After finishing my fluted dresser last week, I decided that I wanted to use the leftover pole wrap to make a fluted vase and fluted planter sleeve. I’ve become a fan of planter sleeves ever since making my macrame planter sleeve version. You can use a tray or plate inside of it to catch access water at the bottom which I already do when I use baskets as planters. Some plants like sitting in water for an hour or two and this way you can let them sit with a timer and it still looks pretty.
DIY wooden fluted planter sleeve and fluted vase
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- liquid nails or Loctite
- pole wrap
- pipe, can or glass (endless options depending on what size you want or need)
- miter saw, compound miter saw or table saw (80-Tooth miter saw blade if you are using a compound miter saw)
- wood clamps
- box cutter
Fluted vase and fluted planter instructions
I went for a walk in the plumbing section to see if I could find some pipes that would work for what I had in mind and bingo… I found a large coupling that was the perfect size for a planter sleeve. I’m mentioning sleeve again since the bottom part is obviously open on a pipe which doesn’t bother me for planters.
If it does bother you, I’d suggest that you maybe use an old planter or pot. To make the fluted planter sleeve sturdy though I prefer something that isn’t tapered toways the bottom and has the same circumference at the top and bottom.
To be able to glue the pole wrap to the coupling, I noticed that the little raised part in the center had to get removed.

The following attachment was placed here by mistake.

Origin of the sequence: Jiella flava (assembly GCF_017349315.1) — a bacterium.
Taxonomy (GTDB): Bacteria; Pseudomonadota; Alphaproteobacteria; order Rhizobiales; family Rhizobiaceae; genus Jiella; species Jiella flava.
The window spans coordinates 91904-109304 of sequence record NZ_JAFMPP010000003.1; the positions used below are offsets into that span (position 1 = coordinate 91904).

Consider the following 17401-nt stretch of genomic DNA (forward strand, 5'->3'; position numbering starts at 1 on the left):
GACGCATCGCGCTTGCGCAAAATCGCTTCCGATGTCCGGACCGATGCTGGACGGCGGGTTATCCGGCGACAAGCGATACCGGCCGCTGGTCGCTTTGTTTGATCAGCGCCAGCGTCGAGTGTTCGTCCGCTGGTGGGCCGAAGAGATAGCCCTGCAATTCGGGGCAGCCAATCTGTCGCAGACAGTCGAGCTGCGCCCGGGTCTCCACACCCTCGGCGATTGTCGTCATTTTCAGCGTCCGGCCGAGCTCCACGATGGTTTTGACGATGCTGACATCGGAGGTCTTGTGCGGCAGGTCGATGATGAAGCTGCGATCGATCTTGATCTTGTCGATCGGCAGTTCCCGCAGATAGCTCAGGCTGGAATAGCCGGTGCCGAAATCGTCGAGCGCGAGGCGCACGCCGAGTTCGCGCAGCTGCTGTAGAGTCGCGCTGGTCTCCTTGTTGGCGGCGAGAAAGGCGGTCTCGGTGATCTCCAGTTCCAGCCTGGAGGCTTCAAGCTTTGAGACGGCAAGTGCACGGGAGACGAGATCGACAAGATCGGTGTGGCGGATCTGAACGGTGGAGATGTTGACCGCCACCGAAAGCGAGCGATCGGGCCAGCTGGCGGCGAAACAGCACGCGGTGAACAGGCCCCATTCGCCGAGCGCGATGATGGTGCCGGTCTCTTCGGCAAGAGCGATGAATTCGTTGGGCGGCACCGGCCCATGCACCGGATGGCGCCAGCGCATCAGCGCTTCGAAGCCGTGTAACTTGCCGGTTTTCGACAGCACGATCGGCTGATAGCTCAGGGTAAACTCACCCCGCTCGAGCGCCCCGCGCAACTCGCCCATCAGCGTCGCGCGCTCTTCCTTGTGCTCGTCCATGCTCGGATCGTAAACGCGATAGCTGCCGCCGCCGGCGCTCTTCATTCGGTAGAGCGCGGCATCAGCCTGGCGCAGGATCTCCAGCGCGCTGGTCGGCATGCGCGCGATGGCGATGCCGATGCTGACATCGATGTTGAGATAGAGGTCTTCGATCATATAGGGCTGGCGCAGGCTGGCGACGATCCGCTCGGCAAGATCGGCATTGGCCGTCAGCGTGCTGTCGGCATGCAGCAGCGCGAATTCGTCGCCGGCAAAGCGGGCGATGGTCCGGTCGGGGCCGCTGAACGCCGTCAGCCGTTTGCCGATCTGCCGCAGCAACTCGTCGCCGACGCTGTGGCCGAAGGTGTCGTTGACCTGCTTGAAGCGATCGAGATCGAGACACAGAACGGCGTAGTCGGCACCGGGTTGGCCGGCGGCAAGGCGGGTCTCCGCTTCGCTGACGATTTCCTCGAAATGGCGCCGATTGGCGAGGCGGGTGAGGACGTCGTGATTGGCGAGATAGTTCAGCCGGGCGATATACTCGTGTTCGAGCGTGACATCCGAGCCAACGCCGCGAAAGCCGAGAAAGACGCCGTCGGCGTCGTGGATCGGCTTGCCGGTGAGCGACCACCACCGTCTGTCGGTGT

It was easily sanded down and removed with my orbital sander.
I used the coupling as a guide to see where I had to cut the pole wrap.
See below! Perfect height!
Once again, I used my compound miter saw to cut the pole wrap but I’m pretty sure you can use a standard miter saw as well and cut it by hand if the saw is nice and sharp with fine teeth.
Remeber for my fluted dresser, I used an 80TH saw blade.
After that I spread some Loctite on the paper backing of the pole wrap…
… and wrapped the fluted pole wrap titly around the pipe coupling. The access glue was once again easily removed with a toothpick.
I then used clamps to keep the wrap in place while drying.
If you want to make a smaller fluted vase version or pot that isn’t open at the bottom. You can use anything else you would like. I tried an old food can and even a glass.
The pole wrap is so easy to cut with a box cutter since you just have to cut through the cardboard.
Or you can literally not use anything in the center and simply glue the ends together with duct tape as pictured below.
And you can also just slip a glass in the middle if you used duck tape.
It doesn’t get easier than that and I love how the finished fluted vase and fluted planter look.
Fisnished wooden fluted planter sleeve and fluted vase
Below you can see the fluted planter sleeve with my snake plant on the living room side table next to my $4 thrifted lamp. As always I love to mix old and modern with lots of texture.
And the fluted vase with some fall foliage from our garden. That arrangement didn’t survive the day to be honest because Walter ate the grasses and shredded the rest of the foliage with the water spilled everywhere and the glass inside broken. Oh Walter!
I absolutely love how my favorite pilea aka friendship plant looks in the fluted planter sleeve. Isn’t she lovely?
So where do you like the fluted platner sleeve the best? I have a feeling it will be moving around the house frequently